Published on ShanghaiDaily.com (http://www.shanghaidaily.com/)http://www.shanghaidaily.com/art/2006/12/14/299867/Coal-to-liquid
Coal-to-liquid fuel gets a lift in China
Created: 2006-12-14 CST, Updated: 2006-12-14 CST
CHINA plans to spend one trillion yuan (US$128 billion) through 2020 to develop its coal-to-liquid-fuel and chemical industry as it works to reduce reliance on oil imports and cut pollution. The National Development and Reform Commission, China's top industrial policy planner, said on Wednesday that it has mostly completed an opinion-gathering process for a long-term industry blueprint that will be sent soon to authorities for approval. The Shanghai Securities News said yesterday the total proposed budget for the 2006-2020 period is more than one trillion yuan, half of which will be used for equipment supply and 10 percent for technological knowhow. The country plans to increase annual capacity for turning coal into liquid fuel from a very small amount now to 1.5 million metric tons by 2010, 10 million tons by 2015 and 30 million tons by 2020. As a result, the fuel could make up four percent of the country's total refined oil products by 2015 and 10 percent by 2020. China also wants to build the capacity for making dimethyl ether to five million tons, 12 million tons and 20 million tons by 2010, 2015 and 2020. DME, produced from methanol made by gasifying coal, is a clean-burning fuel alternative that can be blended with other fuels. On the other hand, the government plans to add only limited production capacity for traditional coal-to-chemical products such as coke and fertilizer. "China is rich in coal, but the coal conversion industry could be hurt by risks such as falling crude prices, rising coal costs and environmental protection issues," said China Jianyin Investment Securities analyst Ye Zhijun. Building a DME plant, for example, will cost much more than a crude oil refinery with comparable capacity, and the DME production process also consumes more water, industry analysts pointed out. To avoid investment in uneconomic projects, the government has said it will approve only new coal-to-chemicals plants that meet specified production capacities.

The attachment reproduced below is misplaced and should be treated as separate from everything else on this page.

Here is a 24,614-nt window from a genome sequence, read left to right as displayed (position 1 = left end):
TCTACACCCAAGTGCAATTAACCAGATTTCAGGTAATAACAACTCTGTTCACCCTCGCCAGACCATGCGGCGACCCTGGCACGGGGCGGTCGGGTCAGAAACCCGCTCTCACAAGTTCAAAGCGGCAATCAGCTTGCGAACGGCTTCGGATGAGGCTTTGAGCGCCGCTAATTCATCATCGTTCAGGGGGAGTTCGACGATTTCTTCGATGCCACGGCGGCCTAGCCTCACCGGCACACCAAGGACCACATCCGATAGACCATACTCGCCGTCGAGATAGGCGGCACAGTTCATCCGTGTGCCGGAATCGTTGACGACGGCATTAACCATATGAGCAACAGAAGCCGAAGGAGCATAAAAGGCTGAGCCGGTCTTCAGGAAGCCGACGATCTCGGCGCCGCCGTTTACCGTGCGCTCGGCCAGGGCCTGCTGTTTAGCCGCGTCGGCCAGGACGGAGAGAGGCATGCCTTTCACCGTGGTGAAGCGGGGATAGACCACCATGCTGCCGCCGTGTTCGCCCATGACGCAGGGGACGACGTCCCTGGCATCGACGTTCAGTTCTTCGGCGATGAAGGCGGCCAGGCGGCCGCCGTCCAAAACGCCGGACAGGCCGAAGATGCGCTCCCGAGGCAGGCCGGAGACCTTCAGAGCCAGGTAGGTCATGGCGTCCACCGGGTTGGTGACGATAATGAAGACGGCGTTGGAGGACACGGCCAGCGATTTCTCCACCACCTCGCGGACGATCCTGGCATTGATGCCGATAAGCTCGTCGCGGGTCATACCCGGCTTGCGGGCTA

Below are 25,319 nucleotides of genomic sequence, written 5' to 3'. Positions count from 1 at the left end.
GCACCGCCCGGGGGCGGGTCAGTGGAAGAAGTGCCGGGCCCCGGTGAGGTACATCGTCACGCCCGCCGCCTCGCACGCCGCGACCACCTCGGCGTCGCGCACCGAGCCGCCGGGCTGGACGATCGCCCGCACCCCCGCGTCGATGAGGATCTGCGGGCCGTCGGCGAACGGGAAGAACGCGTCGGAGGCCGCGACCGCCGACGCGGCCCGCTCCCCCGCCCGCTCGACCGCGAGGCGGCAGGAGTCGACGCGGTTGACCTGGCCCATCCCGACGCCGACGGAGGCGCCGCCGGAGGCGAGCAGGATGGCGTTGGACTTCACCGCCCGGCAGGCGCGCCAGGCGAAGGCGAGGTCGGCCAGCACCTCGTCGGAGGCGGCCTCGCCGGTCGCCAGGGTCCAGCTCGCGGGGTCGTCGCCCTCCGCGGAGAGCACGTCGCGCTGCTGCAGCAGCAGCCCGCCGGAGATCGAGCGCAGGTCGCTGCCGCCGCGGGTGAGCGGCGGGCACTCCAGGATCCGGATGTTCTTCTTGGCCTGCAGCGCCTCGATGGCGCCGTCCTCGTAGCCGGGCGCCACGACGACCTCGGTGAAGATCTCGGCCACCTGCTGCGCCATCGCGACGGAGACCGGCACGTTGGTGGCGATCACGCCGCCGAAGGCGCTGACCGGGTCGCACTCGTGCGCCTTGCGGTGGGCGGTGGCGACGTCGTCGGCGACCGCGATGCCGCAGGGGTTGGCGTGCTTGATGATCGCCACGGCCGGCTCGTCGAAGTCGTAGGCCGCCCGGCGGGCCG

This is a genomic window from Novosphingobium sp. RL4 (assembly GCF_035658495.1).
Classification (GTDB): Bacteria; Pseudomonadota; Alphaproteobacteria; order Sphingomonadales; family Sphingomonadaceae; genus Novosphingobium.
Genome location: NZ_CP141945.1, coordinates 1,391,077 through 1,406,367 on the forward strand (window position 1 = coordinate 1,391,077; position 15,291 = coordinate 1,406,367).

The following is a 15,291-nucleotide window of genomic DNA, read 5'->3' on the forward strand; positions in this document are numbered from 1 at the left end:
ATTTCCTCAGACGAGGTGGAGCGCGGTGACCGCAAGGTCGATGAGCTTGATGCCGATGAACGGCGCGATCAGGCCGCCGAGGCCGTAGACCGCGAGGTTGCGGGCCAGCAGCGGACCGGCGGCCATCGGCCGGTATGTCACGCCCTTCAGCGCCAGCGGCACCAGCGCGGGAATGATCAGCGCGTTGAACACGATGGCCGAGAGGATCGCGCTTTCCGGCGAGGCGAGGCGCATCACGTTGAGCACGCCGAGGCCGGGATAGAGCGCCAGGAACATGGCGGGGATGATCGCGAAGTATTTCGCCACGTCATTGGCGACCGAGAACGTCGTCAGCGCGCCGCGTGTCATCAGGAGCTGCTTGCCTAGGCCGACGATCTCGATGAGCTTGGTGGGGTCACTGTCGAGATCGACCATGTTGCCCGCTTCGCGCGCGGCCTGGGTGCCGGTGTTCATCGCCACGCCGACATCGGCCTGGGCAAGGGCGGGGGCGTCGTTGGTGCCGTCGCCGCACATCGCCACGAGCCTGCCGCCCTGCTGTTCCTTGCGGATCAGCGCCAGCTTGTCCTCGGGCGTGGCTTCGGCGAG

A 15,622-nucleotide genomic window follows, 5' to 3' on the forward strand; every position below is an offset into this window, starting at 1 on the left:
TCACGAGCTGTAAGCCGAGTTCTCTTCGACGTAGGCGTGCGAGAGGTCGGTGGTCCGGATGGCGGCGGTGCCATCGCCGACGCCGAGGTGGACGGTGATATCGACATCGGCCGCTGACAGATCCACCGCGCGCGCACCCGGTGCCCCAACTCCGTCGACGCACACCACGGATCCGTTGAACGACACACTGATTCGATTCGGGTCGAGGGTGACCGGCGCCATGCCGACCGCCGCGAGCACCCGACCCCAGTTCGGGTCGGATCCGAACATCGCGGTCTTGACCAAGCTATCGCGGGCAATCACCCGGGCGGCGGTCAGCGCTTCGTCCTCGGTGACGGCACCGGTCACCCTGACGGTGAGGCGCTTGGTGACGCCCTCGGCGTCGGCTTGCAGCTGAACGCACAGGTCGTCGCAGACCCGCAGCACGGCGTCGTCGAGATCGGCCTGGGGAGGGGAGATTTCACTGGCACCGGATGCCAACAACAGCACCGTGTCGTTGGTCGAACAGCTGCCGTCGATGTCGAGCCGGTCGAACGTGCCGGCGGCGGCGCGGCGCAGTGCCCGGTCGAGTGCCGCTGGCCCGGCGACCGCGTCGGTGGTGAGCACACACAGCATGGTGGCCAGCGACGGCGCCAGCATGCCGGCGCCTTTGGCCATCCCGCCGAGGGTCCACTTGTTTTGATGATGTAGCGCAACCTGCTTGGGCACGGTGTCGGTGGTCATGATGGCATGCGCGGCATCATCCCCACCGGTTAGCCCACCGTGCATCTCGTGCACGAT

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SHENHUA Group Corp, China's biggest coal company, and partner Shanghai Huayi Group have won state approval to build a 12 billion yuan (US$1.5 billion) plant that will convert coal into chemicals to tap rising demand. The plant in Baotou, Inner Mongolia Autonomous Region, is designed to produce 1.8 million metric tons a year of methanol and convert 600,000 tons a year into aromatics, the National Development and Reform Commission said yesterday.
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